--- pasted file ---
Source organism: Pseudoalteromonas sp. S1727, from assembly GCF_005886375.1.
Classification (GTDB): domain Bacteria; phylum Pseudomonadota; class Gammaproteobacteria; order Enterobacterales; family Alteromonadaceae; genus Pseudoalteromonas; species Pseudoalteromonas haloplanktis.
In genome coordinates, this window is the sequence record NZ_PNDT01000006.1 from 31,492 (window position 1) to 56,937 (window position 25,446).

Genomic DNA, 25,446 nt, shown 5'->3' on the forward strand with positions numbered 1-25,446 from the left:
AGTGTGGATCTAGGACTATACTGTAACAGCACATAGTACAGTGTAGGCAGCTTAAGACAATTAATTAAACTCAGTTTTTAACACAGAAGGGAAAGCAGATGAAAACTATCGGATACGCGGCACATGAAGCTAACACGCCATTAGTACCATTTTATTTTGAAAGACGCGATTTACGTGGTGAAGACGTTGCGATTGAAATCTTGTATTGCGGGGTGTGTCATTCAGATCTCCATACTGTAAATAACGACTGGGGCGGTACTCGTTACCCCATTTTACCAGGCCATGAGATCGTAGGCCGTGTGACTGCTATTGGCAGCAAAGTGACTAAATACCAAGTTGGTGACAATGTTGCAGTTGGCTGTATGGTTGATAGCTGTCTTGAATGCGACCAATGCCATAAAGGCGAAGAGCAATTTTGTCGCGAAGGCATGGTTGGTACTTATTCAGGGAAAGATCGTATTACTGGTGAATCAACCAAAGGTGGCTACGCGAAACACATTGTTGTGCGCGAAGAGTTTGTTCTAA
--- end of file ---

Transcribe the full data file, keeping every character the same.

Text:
Source organism: Pseudoalteromonas sp. S1727, from assembly GCF_005886375.1.
Classification (GTDB): domain Bacteria; phylum Pseudomonadota; class Gammaproteobacteria; order Enterobacterales; family Alteromonadaceae; genus Pseudoalteromonas; species Pseudoalteromonas haloplanktis.
In genome coordinates, this window is the sequence record NZ_PNDT01000006.1 from 31,492 (window position 1) to 56,937 (window position 25,446).

Genomic DNA, 25,446 nt, shown 5'->3' on the forward strand with positions numbered 1-25,446 from the left:
AGTGTGGATCTAGGACTATACTGTAACAGCACATAGTACAGTGTAGGCAGCTTAAGACAATTAATTAAACTCAGTTTTTAACACAGAAGGGAAAGCAGATGAAAACTATCGGATACGCGGCACATGAAGCTAACACGCCATTAGTACCATTTTATTTTGAAAGACGCGATTTACGTGGTGAAGACGTTGCGATTGAAATCTTGTATTGCGGGGTGTGTCATTCAGATCTCCATACTGTAAATAACGACTGGGGCGGTACTCGTTACCCCATTTTACCAGGCCATGAGATCGTAGGCCGTGTGACTGCTATTGGCAGCAAAGTGACTAAATACCAAGTTGGTGACAATGTTGCAGTTGGCTGTATGGTTGATAGCTGTCTTGAATGCGACCAATGCCATAAAGGCGAAGAGCAATTTTGTCGCGAAGGCATGGTTGGTACTTATTCAGGGAAAGATCGTATTACTGGTGAATCAACCAAAGGTGGCTACGCGAAACACATTGTTGTGCGCGAAGAGTTTGTTCTAA